Monday, January 17

New setback for Poland and Hungary: EU Advocate General sees legal linking European money to the rule of law

New setback for Poland and Hungary before their authoritarian drift. The mechanism that makes it possible to make European funds conditional on respect for the rule of law is legal. This is how the general counsel of the Court of Justice of the EU, Manuel Campos Sánchez-Bordona, considers it in his brief before the appeals presented by Poland and a Hungary against a mechanism that they were vetoing during the months prior to the approval of the European funds of 750,000 million euros. In the end, on the eve of Christmas 2020, the regulation was approved. And, thanks to that, the European recovery funds have started to be distributed.

In the end, the EU ended up agreeing with Warsaw and Budapest that the European Commission would avoid activating the mechanism until the Luxembourg-based court ruled on its legality. And, for now, this Thursday the first step has arrived, the opinion of the general counsel, which is not binding but usually coincides with 80% of the subsequent rulings of the CJEU.

Poland and Hungary, which have open files for their occupation of the Justice, the persecution of minorities and the questionable system of appointing judges, to the point that Warsaw accumulates millions in fines for it, appealed in March before the CJEU.

“The regulation has no legal basis in the treaties, interferes with the competences of the member states and violates EU law,” said the Polish government, led by the ultra-conservative Law and Justice party (PiS, an ally of Vox). The Hungarian Minister of Justice, Judit Varga (Fidesz), stated that “legislation that seriously damages community law cannot be allowed to remain in force”.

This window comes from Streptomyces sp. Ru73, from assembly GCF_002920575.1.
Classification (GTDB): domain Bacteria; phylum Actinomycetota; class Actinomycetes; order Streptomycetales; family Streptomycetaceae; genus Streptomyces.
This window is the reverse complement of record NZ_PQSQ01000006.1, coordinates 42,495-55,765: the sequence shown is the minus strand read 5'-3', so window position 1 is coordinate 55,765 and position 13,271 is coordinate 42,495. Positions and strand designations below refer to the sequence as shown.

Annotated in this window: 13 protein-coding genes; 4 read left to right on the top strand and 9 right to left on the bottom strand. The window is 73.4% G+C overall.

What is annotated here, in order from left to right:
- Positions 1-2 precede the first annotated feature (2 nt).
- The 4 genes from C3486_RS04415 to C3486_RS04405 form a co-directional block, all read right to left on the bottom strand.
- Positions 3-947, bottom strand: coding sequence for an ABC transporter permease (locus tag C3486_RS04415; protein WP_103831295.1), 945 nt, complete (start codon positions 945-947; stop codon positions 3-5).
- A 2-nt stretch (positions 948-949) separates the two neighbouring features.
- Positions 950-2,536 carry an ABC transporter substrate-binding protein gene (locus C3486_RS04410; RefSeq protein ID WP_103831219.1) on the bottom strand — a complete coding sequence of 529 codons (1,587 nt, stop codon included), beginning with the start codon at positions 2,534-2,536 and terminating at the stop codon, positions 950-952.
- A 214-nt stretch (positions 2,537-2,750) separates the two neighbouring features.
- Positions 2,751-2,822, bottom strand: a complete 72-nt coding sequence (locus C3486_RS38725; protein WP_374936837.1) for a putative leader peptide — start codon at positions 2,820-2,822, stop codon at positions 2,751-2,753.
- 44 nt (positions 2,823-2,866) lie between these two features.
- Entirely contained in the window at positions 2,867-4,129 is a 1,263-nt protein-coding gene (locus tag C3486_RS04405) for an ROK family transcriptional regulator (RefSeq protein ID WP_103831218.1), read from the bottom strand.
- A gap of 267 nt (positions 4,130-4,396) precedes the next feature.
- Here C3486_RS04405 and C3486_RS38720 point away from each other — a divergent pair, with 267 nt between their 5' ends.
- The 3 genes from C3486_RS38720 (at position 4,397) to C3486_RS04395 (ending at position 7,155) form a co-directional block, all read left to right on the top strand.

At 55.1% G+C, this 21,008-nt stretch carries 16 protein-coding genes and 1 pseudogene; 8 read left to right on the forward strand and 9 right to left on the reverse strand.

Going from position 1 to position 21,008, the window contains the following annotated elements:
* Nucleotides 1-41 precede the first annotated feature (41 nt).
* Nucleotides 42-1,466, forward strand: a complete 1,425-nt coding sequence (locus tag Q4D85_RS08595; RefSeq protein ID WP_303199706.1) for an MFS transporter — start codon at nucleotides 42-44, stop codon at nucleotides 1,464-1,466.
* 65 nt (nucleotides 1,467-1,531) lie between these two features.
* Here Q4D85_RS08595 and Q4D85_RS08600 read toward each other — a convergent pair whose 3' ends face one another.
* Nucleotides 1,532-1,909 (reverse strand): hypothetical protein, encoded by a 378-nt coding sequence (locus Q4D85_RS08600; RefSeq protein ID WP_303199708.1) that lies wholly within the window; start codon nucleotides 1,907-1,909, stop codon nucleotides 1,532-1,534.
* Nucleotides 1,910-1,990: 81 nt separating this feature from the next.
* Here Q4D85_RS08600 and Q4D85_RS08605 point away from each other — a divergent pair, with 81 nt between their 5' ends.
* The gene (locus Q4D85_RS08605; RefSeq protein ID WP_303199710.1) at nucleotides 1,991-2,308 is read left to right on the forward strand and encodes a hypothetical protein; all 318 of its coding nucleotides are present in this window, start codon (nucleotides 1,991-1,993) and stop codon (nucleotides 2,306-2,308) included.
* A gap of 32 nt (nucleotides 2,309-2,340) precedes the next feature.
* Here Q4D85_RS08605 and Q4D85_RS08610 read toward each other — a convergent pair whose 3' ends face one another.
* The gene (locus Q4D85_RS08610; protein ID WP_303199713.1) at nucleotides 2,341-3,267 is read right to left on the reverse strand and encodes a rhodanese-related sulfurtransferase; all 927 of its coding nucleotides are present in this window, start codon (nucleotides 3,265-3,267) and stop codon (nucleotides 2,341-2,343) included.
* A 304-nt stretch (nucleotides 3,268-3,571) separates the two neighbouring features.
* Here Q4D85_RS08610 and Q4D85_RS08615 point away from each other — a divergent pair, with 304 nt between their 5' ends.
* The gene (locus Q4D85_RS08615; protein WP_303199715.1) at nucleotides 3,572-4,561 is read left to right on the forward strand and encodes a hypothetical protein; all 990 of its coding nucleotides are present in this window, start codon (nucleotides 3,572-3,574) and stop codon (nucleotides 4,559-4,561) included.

But the attorney general does not see it that way. In his presented conclusions, Campos Sánchez-Bordona points out that “the purpose of the regulation is to create a mechanism to ensure the correct execution of the Union budget, when a member state incurs in violations of the principles of the rule of law that endanger the good management of Union funds or financial interests “.

Thus, “the regulation does not seek to protect the rule of law through a sanctioning mechanism, but rather establishes an instrument of financial conditionality to preserve this value of the Union.” Therefore, the Advocate General considers that “the power of assessment of the Union institutions protects this legislative option, which cannot be classified as manifestly erroneous, since respect for the principles of the rule of law may be of fundamental importance for the proper functioning of public finances and for the proper execution of the Union budget “.

In addition, it emphasizes that the regulation “requires that there be a sufficiently direct link between the violation of the rule of law and budget execution, so that it is not applicable to all violations of the rule of law, but to those that have a connection direct with the management of the budget of the Union “.

Precisely this aspect highlighted by Campos Sánchez-Bordona was somewhat discussed by governments such as the Netherlands and institutions such as the European Parliament, which considered the mechanism unambitious because it limited its scope of action so much. “The regulation only contemplates the violation of the principles of the rule of law, by a member state, that affects or threatens to affect, seriously and in a direct way, the good financial management of the budget or the protection of the financial interests of the Union “, say the conclusions of the general counsel.